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Canada Dashboard Digest | Notes from the IAPP Canada Managing Director, Nov. 15, 2019 Related reading: Breaking down the political support behind proposed US privacy laws

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Most smartphones today use biometrics to unlock the device. As consumers, we appreciate the convenience because keying in a password or swiping a pattern simply takes too much time in this fast-paced world (what’s wrong with us?). But we also trust that the manufacturer of the device is not surreptitiously using the biometric for any other purpose other than to unlock the phone. If it were ever discovered that this trust was breached, I suspect the Office of the Privacy Commissioner of Canada would have something to say about it as being an unreasonable collection and use of personal information. That would result in a slap of the wrist in Canada, but elsewhere, the authorities would have more dire enforcement options.

So, it is with this backdrop that consumers have become accustomed to sharing a biometric — at least for this limited purpose. But, as we move further and further down the road with advancing biometric technology, the uses of this authentication technique are going to proliferate.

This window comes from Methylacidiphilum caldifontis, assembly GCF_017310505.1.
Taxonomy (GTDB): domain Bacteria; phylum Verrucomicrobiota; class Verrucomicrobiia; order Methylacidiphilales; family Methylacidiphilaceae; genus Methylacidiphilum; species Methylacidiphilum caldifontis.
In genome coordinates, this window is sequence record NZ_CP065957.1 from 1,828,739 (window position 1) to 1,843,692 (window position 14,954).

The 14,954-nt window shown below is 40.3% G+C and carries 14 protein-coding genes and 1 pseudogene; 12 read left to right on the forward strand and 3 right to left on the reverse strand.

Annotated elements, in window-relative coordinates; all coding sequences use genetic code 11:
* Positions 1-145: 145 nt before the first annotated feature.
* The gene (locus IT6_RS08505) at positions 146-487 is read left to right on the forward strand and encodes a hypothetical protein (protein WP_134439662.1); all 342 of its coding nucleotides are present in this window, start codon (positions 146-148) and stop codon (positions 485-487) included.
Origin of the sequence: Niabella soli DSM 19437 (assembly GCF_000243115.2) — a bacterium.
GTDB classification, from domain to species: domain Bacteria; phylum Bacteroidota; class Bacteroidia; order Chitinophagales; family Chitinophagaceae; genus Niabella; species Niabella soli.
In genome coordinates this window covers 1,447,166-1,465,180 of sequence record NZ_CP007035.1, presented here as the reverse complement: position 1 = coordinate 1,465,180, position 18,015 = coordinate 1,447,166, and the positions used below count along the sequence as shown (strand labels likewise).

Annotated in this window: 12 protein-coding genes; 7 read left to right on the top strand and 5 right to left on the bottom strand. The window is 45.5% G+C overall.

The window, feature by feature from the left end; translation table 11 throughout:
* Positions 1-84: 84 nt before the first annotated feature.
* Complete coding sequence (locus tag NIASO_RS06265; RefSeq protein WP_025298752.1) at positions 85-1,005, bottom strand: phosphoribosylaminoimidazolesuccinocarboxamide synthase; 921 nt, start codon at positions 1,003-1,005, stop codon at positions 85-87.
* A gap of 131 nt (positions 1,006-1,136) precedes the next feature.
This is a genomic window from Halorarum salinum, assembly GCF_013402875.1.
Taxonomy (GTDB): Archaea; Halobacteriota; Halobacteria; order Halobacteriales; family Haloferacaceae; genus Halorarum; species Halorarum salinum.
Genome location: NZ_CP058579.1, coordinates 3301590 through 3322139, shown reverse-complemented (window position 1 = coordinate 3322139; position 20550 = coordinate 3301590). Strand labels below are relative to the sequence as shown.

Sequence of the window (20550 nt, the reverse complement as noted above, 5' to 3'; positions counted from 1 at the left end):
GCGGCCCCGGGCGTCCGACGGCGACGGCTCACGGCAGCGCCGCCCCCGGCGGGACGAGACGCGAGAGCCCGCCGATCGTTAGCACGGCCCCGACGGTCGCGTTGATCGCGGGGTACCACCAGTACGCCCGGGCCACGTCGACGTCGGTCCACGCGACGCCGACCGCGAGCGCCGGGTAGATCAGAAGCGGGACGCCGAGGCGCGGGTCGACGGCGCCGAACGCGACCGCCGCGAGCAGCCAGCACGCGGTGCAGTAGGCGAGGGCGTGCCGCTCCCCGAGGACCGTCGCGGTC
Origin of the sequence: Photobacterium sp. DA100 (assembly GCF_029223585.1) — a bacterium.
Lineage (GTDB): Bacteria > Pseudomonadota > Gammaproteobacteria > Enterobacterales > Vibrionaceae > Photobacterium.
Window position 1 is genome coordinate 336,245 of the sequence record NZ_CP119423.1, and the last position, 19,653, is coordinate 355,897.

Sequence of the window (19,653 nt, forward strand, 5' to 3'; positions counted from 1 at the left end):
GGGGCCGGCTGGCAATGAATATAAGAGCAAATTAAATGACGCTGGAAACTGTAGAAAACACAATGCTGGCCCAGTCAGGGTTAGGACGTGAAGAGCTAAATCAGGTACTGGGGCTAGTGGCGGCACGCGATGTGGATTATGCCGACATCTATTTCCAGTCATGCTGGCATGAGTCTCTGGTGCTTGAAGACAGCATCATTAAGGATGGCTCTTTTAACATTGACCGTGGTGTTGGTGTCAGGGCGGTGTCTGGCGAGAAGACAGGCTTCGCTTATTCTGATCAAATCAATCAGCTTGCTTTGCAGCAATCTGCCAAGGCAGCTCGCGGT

Case in point is the story this week that a grocer is contemplating the use of facial recognition of its customers for the purpose of payments. No need for cashiers, no more lineups. Will this catch on? In one article by the National Post, the writers raise the additional question of whether this technology will somehow result in the use of the biometric by the Chinese authorities because the technology was developed there and the grocer contemplating the use of it has strong ties with Chinese officials.

That surely is a consideration that needs to be fleshed out but assuming that they can provide you with an assurance that the facial scan is only going to be used for the purpose of payment, would you be willing to shop there? Is it really any different than providing Samsung or Huawei with your fingerprint to unlock your phone?

How many of these time-saving conveniences are worth it? (To be fair, this is written by the guy who would be OK with a fob implanted in my palm to enter my building more easily.)

Have a great weekend. 

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